As a leader, much of what you do is relatively
forgettable. I don’t mean to insult, but your routine actions on routine days
are experienced by your team as, well, routine.
But for non-routine days — the days when you are
under the gun, feeling the heat, or pushed to your limits — how you respond
under the pressure makes an indelible impression on the people around you. Research
shows that your temperament in these crucial moments has a tremendous impact on
your team’s performance.
When the hammer comes down, are you calm,
collected, candid, curious, direct, and willing to listen? That would be ideal,
wouldn’t it? Or would your team describe you as upset, angry, closed-minded,
rejecting, or even devious?
· 53% of leaders are more closed-minded
and controlling than open and curious.
· 45% are more upset and emotional than
calm and in control.
· 45% ignore or reject rather than
listen or seek to understand.
· 43% are angrier and more heated than
cool and collected.
· 37% avoid or sidestep rather than be
direct and unambiguous.
· 30% are more devious and deceitful
than candid and honest.
And while you can be great 95 percent of time, the
non-routine behaviour leaves a lasting impression. The five percent of moments
when stakes are high, and the heat is on —reveals the truth about who you really
The research found that when leaders buckle under
pressure, it doesn’t just hurt their influence, it also hurts their teams.
Respondents said that when their leader clams up or blows up under pressure,
their team members have lower morale; are more likely to miss deadlines,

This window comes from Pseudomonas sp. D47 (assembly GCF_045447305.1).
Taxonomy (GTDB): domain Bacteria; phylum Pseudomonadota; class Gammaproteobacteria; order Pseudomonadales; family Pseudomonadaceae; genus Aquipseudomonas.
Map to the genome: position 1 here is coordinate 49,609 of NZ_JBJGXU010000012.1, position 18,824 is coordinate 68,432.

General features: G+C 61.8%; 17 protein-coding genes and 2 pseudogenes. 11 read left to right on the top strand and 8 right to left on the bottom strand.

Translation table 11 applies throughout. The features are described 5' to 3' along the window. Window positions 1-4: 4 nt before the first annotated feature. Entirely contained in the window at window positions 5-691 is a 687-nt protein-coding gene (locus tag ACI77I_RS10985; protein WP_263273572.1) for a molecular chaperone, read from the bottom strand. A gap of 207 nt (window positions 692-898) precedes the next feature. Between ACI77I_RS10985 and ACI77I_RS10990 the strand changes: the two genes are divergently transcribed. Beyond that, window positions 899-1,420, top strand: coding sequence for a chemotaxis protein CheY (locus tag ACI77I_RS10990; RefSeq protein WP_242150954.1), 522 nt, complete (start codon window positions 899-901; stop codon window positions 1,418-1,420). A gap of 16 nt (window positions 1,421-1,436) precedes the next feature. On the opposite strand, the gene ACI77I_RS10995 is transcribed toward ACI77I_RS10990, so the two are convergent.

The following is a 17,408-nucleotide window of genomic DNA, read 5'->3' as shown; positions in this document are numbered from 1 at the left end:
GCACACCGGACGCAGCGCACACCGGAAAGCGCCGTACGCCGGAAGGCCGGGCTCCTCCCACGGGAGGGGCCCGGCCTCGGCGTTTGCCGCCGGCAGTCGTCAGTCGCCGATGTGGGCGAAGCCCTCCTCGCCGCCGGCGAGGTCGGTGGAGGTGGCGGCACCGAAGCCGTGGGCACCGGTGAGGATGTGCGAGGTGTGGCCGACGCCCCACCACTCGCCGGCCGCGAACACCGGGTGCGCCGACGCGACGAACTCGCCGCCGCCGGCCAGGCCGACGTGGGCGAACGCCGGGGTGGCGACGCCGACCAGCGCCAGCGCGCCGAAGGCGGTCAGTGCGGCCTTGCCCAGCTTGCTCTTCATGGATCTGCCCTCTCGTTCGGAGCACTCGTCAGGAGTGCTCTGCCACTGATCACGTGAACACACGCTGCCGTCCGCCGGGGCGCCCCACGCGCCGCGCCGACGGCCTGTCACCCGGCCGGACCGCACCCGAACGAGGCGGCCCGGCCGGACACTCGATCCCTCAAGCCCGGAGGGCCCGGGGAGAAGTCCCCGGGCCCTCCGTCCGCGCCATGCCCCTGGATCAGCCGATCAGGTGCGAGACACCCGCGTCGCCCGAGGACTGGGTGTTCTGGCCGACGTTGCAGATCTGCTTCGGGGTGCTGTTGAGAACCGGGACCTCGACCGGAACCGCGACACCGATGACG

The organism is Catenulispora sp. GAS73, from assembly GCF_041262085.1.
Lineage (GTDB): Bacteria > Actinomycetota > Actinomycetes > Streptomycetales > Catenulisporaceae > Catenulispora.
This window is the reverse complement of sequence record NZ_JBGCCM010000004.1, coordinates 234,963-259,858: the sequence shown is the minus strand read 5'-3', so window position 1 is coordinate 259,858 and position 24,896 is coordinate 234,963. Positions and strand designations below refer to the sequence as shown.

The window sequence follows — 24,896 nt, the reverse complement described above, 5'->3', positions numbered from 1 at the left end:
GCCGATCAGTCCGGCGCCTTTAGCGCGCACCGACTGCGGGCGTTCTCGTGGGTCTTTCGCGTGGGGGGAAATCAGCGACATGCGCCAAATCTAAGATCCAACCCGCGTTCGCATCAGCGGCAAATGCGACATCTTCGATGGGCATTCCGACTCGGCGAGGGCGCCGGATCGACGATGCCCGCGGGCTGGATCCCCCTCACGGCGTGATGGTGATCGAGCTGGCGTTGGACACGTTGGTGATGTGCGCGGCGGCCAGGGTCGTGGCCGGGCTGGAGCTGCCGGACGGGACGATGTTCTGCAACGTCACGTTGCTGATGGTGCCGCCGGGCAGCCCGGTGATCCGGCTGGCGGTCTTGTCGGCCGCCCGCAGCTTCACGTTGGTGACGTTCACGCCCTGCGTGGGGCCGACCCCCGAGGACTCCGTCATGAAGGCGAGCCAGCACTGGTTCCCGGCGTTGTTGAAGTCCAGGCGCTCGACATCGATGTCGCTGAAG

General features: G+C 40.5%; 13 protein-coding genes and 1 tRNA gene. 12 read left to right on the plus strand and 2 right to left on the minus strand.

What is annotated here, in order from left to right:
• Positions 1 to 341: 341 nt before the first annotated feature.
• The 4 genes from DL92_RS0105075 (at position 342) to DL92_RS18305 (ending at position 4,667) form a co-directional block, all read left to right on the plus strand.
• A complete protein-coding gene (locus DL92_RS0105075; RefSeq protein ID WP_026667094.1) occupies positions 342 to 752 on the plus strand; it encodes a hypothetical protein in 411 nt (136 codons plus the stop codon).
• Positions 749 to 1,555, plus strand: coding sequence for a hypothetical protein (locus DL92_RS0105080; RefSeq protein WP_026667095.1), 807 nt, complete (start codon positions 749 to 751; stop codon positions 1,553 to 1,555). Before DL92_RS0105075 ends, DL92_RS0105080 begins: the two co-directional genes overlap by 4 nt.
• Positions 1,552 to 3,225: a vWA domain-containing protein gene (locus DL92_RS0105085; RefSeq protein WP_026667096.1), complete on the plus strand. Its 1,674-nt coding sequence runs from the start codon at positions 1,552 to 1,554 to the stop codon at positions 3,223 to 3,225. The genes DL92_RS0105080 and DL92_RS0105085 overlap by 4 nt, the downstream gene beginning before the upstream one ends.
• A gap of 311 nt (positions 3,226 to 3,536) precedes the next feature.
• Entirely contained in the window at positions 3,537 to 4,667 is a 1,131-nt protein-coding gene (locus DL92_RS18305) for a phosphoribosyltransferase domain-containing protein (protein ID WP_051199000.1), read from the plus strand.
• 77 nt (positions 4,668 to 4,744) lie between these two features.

budgets, and quality standards; and act in ways that drive customers away.
When leaders fail to practice effective dialogue under
stress, their team members are more likely to consider leaving their job than
teams managed by someone who can stay in dialogue when stressed. Team members
are also more likely to shut down and stop participating, less likely to go
above and beyond in their responsibilities, more likely to be frustrated and
angry, and more likely to complain.
Let’s walk through an example to see how a few
simple skills can help a leader be at their best even when the pressure is on.
Determine what you really want.
Focus on a positive destination like “Showing my
best self” or “Making sure the team understands my appreciation for the
sacrifice I’m going to ask them to make,” for example.
The best leaders challenge their stories. So you
could ask, “Why might a rational, reasonable, and decent person make the
mistake that she made?” and “What role did I have in allowing her mistake to go
unnoticed and uncorrected?” These questions move us from angry judge to curious
problem solver, and make us far more effective as leaders.
When we’re angry, we lead with our emotions,
instead of with the facts. Skilled leaders tamp down the temptation to level
accusations, and gather the facts. Specifically, focus on what you expected:
the commitments, standards, policies, or targets that were missed. Then, add
what you observed: the specific actions with dates, times, places, and
circumstances as necessary. Don’t add your conclusions, opinions, or judgments.
Because facts are neutral and verifiable, they become the common ground for
When you’re under pressure with your job or
reputation on the line, how do you light a fire under your team without showing
them your anger? Can you get your team to put in the overtime you’ll need from
them without threatening them? The short answer is yes. The study showed that
teams work harder and more effectively if a boss doesn’t lose their temper with
them. So you don’t have to threaten. Share your positive intent by saying
something like, “This is not about blaming, it’s about fixing. I want us to focus
on how we can solve our immediate problem. Then we can circle back to find ways
to prevent it from happening again.” By framing your intent, you get your team
focused on what they need to do, and not on how they are being mistreated.
When the heat turns up at work, most of us aren’t
at our best. If you’ve lost your temper in the past, be easy on yourself. You
may do it again. But don’t be discouraged – or complacent. Ask yourself, “When
it matters most, who am I?” While it isn’t easy to step up to your best self
under pressure, it is incredibly important. These are defining moments for you
and for your team.
HBR Dec 2018 Maxfield & Hale